Our first few weeks of Wood Turtle surveys in the Hudson-Berkshire region

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A female Wood Turtle basking on a log only a few meters from where I found my very first Hudson-Berkshire Wood Turtle.

Getting to the stream proved to be a challenge – dense thickets of thorny shrubs stood between me and the river, tearing at my legs every step of the way, halting my progress, and forcing me to backtrack several times. While there is no shortage of invasive vegetation back home in Vermont, multiflora rose isn’t nearly as common there as it is in southeastern New York. While I was excited about getting to my first Hudson Valley stream, I was not very excited about needing to fight my way through thousands of branches covered end to end in thorns shaped like cat claws to get there. After half an hour at a very slow pace, I heard the familiar sound of a bubbling brook, which was a very welcome relief. Only one more rosebush stood in my way, and as I tore through the final branch, the stream finally came into sight. Staring right back at me was a Wood Turtle sprawled across a log in the river. A moment later she was gone. 

Meeting the families who live and farm on the land, and showing them their first Wood Turtles, remains a highlight of mine.

Finding a Wood Turtle within mere seconds of getting to a river almost never happens to me, let alone at sites I am not familiar with, so this was a very good sign. Within a few days exploring the area, I realized how special the region is, not only because it supports populations of Spotted, Blanding’s, and Bog Turtles in addition to Woods, but because we were fortunate enough to find some pockets of truly amazing Wood Turtle habitat. To be fair, we visited plenty of sites and found zero turtles, but the good days were very good, and many of the landowners I met with were excited to share stories about all the Wood Turtles they had seen over the years. Better still, those same landowners want to know how to improve habitat on their land – something the turtles really need. 

One of our field technicians, Madie Stein, showing off a few Wood Turtles found a few minutes earlier during a survey.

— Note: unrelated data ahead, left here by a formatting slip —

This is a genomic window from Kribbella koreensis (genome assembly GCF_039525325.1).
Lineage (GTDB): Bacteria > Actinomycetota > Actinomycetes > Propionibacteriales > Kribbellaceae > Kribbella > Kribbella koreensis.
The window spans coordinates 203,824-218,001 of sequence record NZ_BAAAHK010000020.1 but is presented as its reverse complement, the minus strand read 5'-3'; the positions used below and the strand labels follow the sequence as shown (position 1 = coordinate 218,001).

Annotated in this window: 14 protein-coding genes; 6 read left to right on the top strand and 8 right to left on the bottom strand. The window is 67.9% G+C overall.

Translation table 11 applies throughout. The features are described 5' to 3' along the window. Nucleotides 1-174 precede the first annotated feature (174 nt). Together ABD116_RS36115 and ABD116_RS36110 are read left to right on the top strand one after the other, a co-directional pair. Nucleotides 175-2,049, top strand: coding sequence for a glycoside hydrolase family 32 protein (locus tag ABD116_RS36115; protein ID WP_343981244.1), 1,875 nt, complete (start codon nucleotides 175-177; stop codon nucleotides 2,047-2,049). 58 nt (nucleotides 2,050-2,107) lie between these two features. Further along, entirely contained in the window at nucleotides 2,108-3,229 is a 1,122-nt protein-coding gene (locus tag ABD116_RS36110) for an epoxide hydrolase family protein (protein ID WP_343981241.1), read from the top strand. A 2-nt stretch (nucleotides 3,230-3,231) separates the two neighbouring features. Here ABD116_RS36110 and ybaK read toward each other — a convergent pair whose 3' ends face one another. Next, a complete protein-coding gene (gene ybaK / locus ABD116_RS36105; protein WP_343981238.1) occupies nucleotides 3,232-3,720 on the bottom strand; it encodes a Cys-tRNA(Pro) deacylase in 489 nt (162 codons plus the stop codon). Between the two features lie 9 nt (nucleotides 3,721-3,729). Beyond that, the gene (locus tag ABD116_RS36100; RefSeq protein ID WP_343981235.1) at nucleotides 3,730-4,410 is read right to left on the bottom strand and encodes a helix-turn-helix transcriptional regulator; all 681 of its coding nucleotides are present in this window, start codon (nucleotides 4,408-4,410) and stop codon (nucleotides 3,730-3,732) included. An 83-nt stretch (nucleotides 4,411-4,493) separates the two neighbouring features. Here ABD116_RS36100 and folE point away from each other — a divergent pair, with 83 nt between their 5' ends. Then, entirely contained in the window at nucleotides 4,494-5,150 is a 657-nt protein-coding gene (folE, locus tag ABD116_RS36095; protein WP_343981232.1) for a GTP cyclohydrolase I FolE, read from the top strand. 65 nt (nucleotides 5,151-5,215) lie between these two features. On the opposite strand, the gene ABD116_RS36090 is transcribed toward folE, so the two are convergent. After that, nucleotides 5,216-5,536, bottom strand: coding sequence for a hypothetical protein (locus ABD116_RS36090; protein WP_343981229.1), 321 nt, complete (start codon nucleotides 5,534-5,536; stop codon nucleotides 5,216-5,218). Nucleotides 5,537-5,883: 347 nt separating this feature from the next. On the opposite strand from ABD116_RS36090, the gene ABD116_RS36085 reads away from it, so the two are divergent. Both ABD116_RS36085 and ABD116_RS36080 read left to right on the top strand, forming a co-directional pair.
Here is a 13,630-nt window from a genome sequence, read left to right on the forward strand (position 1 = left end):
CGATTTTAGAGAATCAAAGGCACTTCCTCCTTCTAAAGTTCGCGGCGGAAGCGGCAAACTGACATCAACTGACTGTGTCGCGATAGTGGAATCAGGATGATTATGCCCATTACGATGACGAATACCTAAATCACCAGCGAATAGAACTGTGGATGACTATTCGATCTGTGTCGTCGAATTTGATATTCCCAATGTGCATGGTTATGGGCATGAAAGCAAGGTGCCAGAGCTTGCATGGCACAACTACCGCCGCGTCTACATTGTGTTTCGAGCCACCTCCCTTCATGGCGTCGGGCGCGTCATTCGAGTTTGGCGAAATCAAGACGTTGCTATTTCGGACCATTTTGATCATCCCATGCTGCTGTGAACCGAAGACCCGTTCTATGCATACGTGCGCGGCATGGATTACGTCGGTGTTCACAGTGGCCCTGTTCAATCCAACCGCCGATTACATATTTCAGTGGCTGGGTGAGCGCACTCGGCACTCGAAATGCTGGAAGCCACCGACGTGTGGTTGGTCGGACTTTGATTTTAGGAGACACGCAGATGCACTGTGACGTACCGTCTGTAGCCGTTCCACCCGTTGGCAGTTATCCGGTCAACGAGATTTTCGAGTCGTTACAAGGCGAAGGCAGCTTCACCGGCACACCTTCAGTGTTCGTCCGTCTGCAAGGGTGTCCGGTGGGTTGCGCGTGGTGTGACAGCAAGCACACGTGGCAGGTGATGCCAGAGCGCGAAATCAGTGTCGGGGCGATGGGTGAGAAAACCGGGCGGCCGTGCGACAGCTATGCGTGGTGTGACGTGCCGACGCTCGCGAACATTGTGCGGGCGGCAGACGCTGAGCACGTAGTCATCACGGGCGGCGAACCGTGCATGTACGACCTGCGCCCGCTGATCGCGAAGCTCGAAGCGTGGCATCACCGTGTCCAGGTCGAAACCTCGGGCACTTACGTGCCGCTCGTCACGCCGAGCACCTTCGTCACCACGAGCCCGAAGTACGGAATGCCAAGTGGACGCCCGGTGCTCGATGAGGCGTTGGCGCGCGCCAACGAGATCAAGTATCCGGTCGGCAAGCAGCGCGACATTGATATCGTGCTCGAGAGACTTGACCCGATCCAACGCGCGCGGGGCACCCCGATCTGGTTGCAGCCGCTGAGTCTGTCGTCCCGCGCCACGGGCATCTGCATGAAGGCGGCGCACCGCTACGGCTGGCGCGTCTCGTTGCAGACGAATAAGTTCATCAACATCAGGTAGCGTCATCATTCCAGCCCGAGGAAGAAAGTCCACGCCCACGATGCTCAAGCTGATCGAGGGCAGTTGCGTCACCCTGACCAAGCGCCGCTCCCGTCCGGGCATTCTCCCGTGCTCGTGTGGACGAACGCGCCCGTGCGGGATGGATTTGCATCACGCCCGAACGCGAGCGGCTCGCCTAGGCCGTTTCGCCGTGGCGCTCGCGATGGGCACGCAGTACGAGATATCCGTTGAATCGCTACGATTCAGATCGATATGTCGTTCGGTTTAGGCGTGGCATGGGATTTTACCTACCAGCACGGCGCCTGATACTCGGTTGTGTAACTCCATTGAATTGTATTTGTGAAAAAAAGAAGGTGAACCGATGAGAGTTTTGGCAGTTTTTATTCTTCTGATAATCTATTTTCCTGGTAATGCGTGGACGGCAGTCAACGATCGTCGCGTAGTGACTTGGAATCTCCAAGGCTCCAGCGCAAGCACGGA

As we continue to get our bearings in the Hudson-Berkshire region, we aren’t just looking for turtles, but also opportunities to conserve and restore habitat. While I would be content to look for Wood Turtles in pristine settings where the turtles can get everything they need without venturing across roads or into farm fields, there isn’t much we can do in places like that to help the turtles. Highly degraded settings where Wood Turtles are barely holding on and where no amount of conservation efforts can ensure their future isn’t what we are looking for either. So far this season, we have seen extremes at both ends of that spectrum, but we also found places where Wood Turtles have the potential to thrive, but where they need help now. These are the places where we can have a meaningful impact and truly make a difference for turtles in need. 

Even at sites where we could not find any Wood Turtles this year, we still enjoyed our time observing other wildlife. Here, Madie Stein and Giovanni Fiorisi show off a pair of Spring Salamanders.

I wasn’t sure what to expect from our first season in search of Wood Turtles in the Hudson-Berkshire region. After five years of intense survey efforts in northern New England, I had no doubts about my ability to find Wood Turtles, but before even stepping into my very first Hudson Valley stream, I knew things there would be a little different. The plants are different, the landscape is different, and much of the land use surrounding the streams is different. However, the turtles are as endearing as ever, and I am truly amazed by what we have found so far. We still have a few weeks left to the Wood Turtle season, but even if it ended tomorrow, I would think of our first spring in the region as a resounding success. 

A female Wood Turtle found with a face full of slug guts.